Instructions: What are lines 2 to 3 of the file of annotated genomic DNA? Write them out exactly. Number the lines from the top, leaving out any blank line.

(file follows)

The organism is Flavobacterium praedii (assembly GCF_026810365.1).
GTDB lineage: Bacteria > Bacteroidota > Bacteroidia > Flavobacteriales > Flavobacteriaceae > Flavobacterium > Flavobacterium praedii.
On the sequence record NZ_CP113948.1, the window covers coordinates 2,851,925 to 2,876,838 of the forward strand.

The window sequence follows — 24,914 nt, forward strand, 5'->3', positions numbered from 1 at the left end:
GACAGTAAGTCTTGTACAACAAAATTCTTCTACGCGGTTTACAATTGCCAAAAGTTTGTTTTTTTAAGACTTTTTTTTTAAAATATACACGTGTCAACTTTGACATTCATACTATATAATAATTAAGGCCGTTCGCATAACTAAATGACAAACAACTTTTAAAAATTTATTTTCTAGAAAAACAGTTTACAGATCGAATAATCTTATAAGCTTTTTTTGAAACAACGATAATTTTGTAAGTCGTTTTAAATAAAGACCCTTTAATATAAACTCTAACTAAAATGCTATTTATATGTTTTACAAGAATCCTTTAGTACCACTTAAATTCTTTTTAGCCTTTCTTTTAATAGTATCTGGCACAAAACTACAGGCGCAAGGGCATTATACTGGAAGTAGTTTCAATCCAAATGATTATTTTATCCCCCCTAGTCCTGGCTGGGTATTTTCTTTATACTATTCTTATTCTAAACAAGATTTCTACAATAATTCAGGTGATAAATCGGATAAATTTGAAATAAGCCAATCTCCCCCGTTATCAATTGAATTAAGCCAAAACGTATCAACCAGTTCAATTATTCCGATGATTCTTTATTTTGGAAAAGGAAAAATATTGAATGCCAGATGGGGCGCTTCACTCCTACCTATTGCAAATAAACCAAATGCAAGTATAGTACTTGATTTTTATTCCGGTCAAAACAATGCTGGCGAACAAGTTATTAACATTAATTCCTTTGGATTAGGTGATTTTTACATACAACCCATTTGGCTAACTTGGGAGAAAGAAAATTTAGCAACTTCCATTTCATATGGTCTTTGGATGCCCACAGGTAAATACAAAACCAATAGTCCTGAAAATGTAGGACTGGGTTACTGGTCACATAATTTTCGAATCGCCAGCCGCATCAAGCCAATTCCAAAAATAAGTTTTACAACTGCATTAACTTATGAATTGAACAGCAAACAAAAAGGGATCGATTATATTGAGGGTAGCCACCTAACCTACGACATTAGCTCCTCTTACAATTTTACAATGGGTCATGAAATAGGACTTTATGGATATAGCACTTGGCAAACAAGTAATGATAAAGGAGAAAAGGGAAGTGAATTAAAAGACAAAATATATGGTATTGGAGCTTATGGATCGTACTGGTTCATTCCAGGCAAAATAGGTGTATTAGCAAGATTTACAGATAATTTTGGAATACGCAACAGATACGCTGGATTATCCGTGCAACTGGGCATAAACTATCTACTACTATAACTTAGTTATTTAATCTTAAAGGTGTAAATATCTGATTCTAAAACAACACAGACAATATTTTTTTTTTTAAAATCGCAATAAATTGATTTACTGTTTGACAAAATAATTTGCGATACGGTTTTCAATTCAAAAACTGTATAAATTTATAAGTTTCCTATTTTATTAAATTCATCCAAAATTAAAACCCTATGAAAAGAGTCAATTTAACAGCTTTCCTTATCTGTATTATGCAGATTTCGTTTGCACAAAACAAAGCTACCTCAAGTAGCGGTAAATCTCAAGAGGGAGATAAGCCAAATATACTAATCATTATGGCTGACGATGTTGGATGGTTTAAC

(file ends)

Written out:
GTDB lineage: Bacteria > Bacteroidota > Bacteroidia > Flavobacteriales > Flavobacteriaceae > Flavobacterium > Flavobacterium praedii.
On the sequence record NZ_CP113948.1, the window covers coordinates 2,851,925 to 2,876,838 of the forward strand.